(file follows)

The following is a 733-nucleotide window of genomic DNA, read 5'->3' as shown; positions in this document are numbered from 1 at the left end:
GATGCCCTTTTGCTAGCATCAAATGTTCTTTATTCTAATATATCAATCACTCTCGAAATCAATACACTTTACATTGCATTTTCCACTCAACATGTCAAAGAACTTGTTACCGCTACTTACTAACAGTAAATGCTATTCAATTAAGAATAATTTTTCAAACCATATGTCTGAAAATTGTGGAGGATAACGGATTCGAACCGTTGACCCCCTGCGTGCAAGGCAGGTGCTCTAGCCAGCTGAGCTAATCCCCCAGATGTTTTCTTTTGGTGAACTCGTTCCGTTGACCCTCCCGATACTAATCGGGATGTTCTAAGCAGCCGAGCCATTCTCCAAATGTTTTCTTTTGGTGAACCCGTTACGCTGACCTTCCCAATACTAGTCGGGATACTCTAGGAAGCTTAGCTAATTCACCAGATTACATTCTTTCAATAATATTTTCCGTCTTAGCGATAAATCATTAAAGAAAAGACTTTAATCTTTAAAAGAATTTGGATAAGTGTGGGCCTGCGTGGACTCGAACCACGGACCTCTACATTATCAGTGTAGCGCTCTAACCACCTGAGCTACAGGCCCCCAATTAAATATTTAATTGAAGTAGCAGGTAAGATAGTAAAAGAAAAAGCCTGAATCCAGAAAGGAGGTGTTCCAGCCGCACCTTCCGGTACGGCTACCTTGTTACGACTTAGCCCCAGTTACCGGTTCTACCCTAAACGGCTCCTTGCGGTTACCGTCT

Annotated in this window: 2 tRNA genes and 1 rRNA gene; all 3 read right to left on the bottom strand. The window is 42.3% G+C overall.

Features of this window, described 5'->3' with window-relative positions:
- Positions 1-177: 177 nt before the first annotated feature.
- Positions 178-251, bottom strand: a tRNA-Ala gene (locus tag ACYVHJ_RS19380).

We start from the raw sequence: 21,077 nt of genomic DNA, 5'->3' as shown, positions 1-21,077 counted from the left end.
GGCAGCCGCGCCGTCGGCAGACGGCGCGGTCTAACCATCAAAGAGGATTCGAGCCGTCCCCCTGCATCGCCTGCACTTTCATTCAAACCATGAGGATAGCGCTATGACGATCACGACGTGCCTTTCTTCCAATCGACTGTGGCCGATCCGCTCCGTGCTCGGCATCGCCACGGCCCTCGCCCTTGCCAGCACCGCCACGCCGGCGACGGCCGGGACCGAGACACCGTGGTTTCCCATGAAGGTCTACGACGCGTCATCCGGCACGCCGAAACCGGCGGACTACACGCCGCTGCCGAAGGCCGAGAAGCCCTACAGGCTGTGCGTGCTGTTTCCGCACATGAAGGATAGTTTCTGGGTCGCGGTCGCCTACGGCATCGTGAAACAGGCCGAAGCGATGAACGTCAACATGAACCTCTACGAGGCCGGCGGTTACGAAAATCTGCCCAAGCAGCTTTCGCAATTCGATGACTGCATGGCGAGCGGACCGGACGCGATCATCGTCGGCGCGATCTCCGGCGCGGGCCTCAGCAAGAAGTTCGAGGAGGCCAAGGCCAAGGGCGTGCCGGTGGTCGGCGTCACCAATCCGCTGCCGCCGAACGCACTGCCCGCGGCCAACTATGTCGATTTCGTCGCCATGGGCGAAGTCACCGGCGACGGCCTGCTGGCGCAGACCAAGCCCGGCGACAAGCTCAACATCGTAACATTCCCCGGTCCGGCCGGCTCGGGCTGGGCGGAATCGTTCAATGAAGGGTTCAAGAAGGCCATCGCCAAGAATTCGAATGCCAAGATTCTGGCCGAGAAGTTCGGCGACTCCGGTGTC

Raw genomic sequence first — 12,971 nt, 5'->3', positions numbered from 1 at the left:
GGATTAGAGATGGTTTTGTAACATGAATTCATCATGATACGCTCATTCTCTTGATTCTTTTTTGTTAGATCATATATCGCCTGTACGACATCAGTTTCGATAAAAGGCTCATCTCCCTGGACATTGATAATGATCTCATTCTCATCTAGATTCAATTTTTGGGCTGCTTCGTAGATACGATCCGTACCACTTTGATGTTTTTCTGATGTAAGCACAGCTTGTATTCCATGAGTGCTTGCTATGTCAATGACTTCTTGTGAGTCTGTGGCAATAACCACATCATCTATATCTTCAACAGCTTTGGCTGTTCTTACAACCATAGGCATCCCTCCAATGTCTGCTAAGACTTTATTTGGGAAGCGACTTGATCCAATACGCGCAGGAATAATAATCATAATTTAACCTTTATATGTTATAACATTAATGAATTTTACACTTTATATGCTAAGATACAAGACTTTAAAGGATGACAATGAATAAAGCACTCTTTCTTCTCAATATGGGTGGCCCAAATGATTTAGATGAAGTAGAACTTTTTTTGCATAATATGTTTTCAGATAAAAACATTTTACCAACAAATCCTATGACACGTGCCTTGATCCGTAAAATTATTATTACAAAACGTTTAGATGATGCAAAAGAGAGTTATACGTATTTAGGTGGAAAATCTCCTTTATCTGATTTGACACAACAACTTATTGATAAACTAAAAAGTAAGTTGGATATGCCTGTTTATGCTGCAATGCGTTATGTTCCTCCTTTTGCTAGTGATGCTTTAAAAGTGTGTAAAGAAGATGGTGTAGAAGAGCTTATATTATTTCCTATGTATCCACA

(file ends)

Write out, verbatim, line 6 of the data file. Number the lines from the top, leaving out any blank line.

- Positions 178-251, bottom strand: a tRNA-Ala gene (locus tag ACYVHJ_RS19380).